Last Night’s Reading

On stage, I normally I read from my own fiction. I have read nonfiction pieces before—at Freerange Nonfiction and Mr. Beller’s Neighborhood—but the pieces there were essays from my life. The one I read last night started out as though it were, then veered into travelogue territory.

Here’a a bit of it, about the Nabokov Museum in St. Petersburg, Russia:

.  .  .  They had Nabokov’s typewriter, under glass. I found myself staring at it stupidly for several long moments—hoping, I suppose, to witness sparks. It was an ancient well-worn thing, an upright L.C. Smith with Cyrillic keys. I soon realized I was only staring at a thing, a typewriter. It was what the Roman Catholics consider a relic of the second class. I didn’t have any visions of greatness or a sense of how Nabokov wrote. I did notice, however, that he must have hit the spacebar in a heavy, almost brutal manner because it was badly bent. There were also his papers: he wrote on index cards, much as he had described the poet as doing in Pale Fire. The cards didn’t have scribbled corrections on them, however—there wasn’t the sense of a writer at work; each note was a little finished piece, encased in Nabokovian precision, confirming his reputation as the world’s preeminent fussy man. I learned he played Scrabble and imagined what a terror he must have been to play against—and how petulant he would have been, had anyone beaten him in that game.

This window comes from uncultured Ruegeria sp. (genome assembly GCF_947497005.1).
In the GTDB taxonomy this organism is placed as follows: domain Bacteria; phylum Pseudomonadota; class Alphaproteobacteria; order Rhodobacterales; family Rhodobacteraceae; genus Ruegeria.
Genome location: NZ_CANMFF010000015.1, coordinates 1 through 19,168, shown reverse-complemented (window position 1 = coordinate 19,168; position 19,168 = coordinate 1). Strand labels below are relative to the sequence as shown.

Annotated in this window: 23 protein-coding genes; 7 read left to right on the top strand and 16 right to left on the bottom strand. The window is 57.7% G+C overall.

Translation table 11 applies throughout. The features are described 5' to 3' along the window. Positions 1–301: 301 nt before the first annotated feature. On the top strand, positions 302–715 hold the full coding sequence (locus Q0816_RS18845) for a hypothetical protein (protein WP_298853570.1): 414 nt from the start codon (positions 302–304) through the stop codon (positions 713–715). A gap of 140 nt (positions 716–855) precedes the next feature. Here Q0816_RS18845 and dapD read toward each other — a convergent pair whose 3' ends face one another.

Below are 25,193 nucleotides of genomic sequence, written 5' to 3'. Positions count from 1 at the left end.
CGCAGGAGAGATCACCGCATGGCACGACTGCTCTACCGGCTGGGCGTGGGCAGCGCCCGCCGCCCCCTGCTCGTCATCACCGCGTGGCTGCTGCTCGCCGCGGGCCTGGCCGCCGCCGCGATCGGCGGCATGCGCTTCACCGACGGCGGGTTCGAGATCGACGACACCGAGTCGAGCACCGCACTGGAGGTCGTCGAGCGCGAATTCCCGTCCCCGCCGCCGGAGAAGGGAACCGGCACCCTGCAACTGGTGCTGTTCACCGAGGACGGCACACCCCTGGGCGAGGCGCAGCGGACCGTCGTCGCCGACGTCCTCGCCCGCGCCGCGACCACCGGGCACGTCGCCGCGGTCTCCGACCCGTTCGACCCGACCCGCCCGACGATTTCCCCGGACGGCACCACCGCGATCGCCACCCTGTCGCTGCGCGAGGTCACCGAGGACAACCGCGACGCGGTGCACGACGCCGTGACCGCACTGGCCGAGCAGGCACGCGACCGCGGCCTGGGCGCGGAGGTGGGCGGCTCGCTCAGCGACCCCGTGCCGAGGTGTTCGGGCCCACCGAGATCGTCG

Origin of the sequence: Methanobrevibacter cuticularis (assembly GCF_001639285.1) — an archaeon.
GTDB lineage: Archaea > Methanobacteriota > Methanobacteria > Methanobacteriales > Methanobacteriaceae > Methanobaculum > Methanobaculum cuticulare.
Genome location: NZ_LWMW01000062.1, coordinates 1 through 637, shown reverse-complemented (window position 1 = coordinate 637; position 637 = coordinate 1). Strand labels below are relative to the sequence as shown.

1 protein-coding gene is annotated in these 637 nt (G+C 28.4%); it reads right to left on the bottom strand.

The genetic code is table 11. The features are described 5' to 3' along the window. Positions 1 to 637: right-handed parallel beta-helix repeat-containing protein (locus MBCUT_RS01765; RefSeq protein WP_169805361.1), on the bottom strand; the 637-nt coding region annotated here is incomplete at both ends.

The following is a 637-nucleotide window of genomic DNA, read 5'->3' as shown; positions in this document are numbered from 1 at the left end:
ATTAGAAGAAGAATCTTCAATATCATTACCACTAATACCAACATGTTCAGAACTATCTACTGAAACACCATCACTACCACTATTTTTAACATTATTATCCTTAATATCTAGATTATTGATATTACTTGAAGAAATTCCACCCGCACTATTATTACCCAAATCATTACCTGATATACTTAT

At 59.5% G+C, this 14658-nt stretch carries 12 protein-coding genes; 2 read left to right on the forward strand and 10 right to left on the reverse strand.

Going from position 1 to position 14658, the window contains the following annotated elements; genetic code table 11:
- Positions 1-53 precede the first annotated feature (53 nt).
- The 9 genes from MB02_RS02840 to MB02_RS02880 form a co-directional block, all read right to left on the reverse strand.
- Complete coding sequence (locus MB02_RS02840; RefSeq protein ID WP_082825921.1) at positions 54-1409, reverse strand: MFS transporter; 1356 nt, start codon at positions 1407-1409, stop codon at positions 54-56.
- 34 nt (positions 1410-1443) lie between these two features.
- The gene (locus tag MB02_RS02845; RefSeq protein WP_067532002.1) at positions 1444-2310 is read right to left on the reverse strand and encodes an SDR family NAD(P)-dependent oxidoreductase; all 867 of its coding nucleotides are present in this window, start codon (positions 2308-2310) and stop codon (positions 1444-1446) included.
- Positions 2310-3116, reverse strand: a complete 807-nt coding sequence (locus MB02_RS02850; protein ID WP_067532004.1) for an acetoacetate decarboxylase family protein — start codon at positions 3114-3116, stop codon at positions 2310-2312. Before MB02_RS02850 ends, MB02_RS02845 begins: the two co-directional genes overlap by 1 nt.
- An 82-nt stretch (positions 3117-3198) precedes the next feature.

Visitors aren’t allowed upstairs to see his former bedroom nor are they allowed in any of the areas where the family lived and slept. The upper floors were a newspaper office and supposedly little of what was up there was original. We trapped in the Nabokov family reception area—it was as if we had handed our visiting card to the butler and had been told that young Vladimir wasn’t “at home.”

But isn’t that the way it should be—what exactly is there to see at a writer’s house? Upstairs, we wouldn’t have seen Vladimir’s teenage writer dreams, unless of course, there had been dioramas of them at the Museum of Dreams. [My note:There is such a thing in St. Petersburg; it’s referred to earlier, in the essay] With writers, there isn’t an opportunity for a Hard Rock Café equivalent: a writer has a few dreary notes and a dirty typewriter or laptop. It’s what in writer’s words where the great sights are, not in the things one would hang on the walls of some third-rate restaurant.

And what is there to learn from typewriters and a discarded Scrabble board? The only thingness we require of writers is their bound books—and perhaps not even that, as works are being transferred to the Kindles and Nooks.

I think Nabokov would have agreed. After all, he wrote in Speak, Memory “How small the cosmos (a kangaroo’s pouch would hold it), how paltry and puny in comparison to human consciousness, to a single individual recollection, and its expression in words!” . . .

. . . and so on. In the audience, I met a man who said he’d read Pale Fire 17 or 18 times. I’ve only read it twice. And not in years.

Anyway, I think the reading went well.

 

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